We’re clearing some of the negative signs so perhaps I’ll be able to get more bullish soon. Still, until we see a few more positive signs, I think we are stuck with the same summary again: Overall, I think the short-term performance is somewhat limited; markets can go higher, but perhaps not too much higher before we move back at least a couple percent.
Longer term, I remain cautiously bullish; I will worry more in late-summer and into early fall.
TODAY’S RANKING OF 15 ETFs (Ranked Daily)
The top ranked ETF receives 100%. The rest are then ranked based on their momentum relative to the leading ETF.  While momentum isn’t stock performance per se, momentum is closely related to stock performance. For example, over the 4-months from Oct thru mid-February 2016, the number 1 ranked Financials (XLF) outperformed the S&P 500 by nearly 20%.
*For additional background on the ETF ranking system see NTSM Page at…
Technology (XLK) remains No 1, but it is apparent that the leadership is flagging. Aerospace and Utilities are rapidly gaining ground. Energy has been doing well in the past several sessions. Technology was AGAIN the worst performer; AGAIN Energy was the best. If Tech underperforms tomorrow, it will be time to sell XLK.
I would avoid XLE; its 120-day moving average is falling; but it has been the leader for the last 2-days.  On a shorter term basis the S&P 500 is now outperforming Utilities – I see that as a good sign.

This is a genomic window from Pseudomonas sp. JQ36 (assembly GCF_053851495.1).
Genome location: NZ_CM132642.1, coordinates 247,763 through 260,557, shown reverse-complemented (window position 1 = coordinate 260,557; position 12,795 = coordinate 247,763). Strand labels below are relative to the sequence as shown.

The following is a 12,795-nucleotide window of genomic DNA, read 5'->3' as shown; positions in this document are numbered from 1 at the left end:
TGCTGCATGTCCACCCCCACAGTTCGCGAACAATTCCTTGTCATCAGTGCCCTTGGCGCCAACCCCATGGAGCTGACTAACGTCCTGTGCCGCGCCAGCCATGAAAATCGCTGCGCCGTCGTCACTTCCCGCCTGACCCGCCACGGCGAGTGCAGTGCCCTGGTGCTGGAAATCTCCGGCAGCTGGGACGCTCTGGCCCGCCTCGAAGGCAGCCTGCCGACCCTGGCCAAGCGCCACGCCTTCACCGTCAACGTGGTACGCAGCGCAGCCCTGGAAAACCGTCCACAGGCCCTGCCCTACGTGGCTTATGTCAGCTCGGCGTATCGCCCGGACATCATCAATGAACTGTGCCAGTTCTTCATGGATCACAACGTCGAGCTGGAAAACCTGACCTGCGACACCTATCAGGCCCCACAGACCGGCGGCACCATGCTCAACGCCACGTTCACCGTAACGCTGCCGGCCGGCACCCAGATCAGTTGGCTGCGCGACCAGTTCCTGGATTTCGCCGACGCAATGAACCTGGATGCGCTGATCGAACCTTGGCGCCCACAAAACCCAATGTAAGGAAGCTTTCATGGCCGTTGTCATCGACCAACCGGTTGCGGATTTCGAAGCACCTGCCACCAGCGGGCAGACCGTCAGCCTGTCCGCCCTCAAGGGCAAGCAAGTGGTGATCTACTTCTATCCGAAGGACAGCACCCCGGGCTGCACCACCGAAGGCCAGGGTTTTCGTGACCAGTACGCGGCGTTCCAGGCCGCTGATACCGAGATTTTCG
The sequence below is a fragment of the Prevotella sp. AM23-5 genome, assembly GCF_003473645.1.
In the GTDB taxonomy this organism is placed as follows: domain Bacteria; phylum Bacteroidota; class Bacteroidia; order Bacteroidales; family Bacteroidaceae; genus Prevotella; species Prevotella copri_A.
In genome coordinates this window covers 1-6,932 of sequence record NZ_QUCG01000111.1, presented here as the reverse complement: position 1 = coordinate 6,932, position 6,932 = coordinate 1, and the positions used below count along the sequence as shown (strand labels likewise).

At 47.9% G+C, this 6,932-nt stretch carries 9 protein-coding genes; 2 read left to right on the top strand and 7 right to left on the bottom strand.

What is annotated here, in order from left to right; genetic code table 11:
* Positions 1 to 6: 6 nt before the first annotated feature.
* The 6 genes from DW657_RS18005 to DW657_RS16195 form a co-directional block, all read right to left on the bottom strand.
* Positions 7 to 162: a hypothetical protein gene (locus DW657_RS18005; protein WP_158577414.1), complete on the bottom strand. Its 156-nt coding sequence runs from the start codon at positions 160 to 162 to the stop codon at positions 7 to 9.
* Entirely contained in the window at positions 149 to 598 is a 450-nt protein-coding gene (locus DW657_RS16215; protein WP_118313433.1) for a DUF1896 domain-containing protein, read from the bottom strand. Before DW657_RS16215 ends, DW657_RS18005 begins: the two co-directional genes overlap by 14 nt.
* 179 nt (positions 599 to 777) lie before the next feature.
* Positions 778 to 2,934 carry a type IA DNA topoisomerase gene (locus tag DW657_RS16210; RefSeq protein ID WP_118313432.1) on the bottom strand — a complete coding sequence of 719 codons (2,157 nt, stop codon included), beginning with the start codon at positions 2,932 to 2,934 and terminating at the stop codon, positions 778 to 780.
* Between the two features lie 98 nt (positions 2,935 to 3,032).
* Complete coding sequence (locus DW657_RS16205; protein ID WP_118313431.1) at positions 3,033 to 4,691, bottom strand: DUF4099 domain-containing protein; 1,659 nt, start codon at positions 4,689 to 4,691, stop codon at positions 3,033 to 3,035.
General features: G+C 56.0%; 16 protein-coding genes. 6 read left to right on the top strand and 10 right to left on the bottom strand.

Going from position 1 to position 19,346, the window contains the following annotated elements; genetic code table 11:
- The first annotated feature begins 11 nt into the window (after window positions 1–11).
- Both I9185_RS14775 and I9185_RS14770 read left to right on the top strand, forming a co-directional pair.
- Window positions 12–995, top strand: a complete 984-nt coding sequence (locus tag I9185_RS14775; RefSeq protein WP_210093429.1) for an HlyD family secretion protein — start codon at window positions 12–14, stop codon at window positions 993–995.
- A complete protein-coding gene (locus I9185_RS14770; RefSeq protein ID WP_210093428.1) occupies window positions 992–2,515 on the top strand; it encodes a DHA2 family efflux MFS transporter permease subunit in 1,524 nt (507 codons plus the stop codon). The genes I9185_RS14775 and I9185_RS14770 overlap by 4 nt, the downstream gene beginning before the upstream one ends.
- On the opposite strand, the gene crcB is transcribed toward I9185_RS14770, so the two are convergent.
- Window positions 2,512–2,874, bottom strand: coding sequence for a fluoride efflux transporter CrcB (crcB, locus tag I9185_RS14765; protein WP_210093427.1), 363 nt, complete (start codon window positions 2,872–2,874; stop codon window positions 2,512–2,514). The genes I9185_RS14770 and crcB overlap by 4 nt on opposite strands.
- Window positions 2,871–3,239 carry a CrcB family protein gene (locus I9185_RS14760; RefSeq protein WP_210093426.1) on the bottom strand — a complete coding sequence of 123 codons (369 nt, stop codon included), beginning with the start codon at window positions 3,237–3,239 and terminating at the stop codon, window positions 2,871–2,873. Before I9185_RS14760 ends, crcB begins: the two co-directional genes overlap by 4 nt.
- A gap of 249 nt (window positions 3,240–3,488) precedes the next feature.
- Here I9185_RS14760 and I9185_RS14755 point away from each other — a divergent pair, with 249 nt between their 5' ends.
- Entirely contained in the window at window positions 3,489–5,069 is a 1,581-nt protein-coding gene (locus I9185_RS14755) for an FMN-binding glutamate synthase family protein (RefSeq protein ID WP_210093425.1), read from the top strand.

SHORT-TERM TRADING PORTFOLIO - 2017 (Small-% of the total portfolio)
Neutral with no positions recommended. - 5/24/2017 thru present.
-“In a bull market, you can only be long or neutral.” – D. Gartman
-“The best policy is to avoid shorting unless a major bear market is underway and downside momentum has been thoroughly established. Even then, your timing must sometimes be perfect. In a bull market the trend is truly your friend, and trading against the grain is usually a fool's errand.” – Clif Droke.
-“Commandment #1: “Thou Shall Not Trade Against the Trend.” - James P. Arthur Huprich
Market Internals remained neutral on the market.
Market Internals are a decent trend-following analysis of current market action, but should not be used alone for short term trading. They are usually right, but they are often late.  They are most useful when they diverge from the Index.  In 2014, using these internals alone would have made a 9% return vs. 13% for the S&P 500 (in on Positive, out on Negative – no shorting). 
Monday, Price, Volume, Sentiment & VIX indicators were neutral. (With VIX recently below 10, VIX may be prone to incorrect signals. Usually, a rising VIX is a bad market sign; now it may just signal normalization of VIX, i.e., VIX and the Index may both rise. As an indicator, VIX is out of the picture for a while.)
I increased stock allocation to 50% stocks in the S&P 500 Index fund (C-Fund) Friday, 24 March 2017 in my long-term accounts, based on short-term indicators. Remainder is 50% G-Fund (Government securities). This is a conservative retiree allocation, but I consider it fully invested for my situation.
The previous signal was a BUY on 2 June and the last actionable signal was a BUY (from a prior sell) on 15 November 2016.